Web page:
• It will only run in 800x600 windowed mode. dgVoodoo seems to do nothing via Wine, and Dxwnd will crash as soon as you try to set a higher window size.
  • Recommended to use accessibility tools (you need to read documents to get hints).
  • Includes a complete PDF walkthrough if you open the system files.
  • You need to manually hide the cursor, or it will overlap the in-game cursor. Furthermore, it seems that this can only be achieved on X11.

Switch (Syberia 1 & 2) release:

  • There are two alternative modes — touchscreen and controller. Touchscreen mode highlights all elements you can interact with at every moment. Controller mode scrolls through all elements you can interact with, but it does not show them all at once.
  • Phone will not let you use the number pad (phone numbers are added to your contact list automatically).
  • Long dialogues scroll very fast. There are several languages to choose from, so choose one you can understand by hearing. Languages available: German, English, Spanish, French, Italian, Russian, Polish and Japanese.
  • Autosave every time you do something or move from one screen to the next.
  • Bonus content you unlock as you progress (concept sketches, as far as I've seen so far).

DS release:

  • No voice acting.
  • Menu is displayed on the top screen. Touchscreen replaces the mouse.
  • Number pad is hidden.
  • Cinematics look mostly like they do on PC (it seems to be a direct port, after all).
  • Drag items to use them.
  • On the items menu, drag items below the Read sign (not onto).

Have you covered every conversation topic?

I am the kind of person that tries to get to know every NPC, but I know people who just skips dialogue and skims through. In here, you pretty much need to go out of your way to hit every conversation topic at least once. Not only they're giving you hints (duh), but some events are only triggered after hitting the right conversation topics.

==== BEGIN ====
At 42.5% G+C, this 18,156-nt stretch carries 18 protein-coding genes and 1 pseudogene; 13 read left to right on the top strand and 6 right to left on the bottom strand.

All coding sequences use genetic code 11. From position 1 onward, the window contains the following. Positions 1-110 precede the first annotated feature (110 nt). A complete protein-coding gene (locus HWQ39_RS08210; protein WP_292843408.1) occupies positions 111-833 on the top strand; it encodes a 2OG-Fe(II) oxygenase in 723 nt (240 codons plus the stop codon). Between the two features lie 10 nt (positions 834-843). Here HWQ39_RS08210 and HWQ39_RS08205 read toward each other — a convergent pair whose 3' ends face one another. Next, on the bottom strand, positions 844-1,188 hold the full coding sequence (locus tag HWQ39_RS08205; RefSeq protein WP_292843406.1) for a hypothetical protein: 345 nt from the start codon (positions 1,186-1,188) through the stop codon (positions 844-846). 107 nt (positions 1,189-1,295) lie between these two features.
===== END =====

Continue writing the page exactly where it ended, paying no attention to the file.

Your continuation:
Listen to the phone calls, too!

Considering phone calls come from nowhere and disrupt the flow, I wouldn't be surprised if you wanted to ignore them. However, phone calls are also important in the game, as one character will give you a hint you need to use later on.

Maybe you need to check the leaflets again!

I also tend to read every item description and every book, trying to get as much of the lore as possible for extra flavour. This is actually a common trope (2x duh), but sometimes the tips are actually in a leaflet (or a book, or a newspaper cutout, or a-) that you read a long while ago and have forgotten about since.

Talk with the NPCs again! (And listen to them again)

This game seems to be heavy on conversation; you really need to invest yourself in the characters for the plot to progress. Not only is this game lacking combination items, but it also seems to be lax in item usage altogether (at least early on). And remember – they're giving you hints, you need to listen (3x duh)!

A small puzzle spoiler, not saying which one

There is one puzzle where you will only get through after having a back-and-forth conversation with three different parties. You don't need to hit every conversation topic every single time, you will know what you need to choose, but bear this in mind before trying to look for missing items for the upteenth time.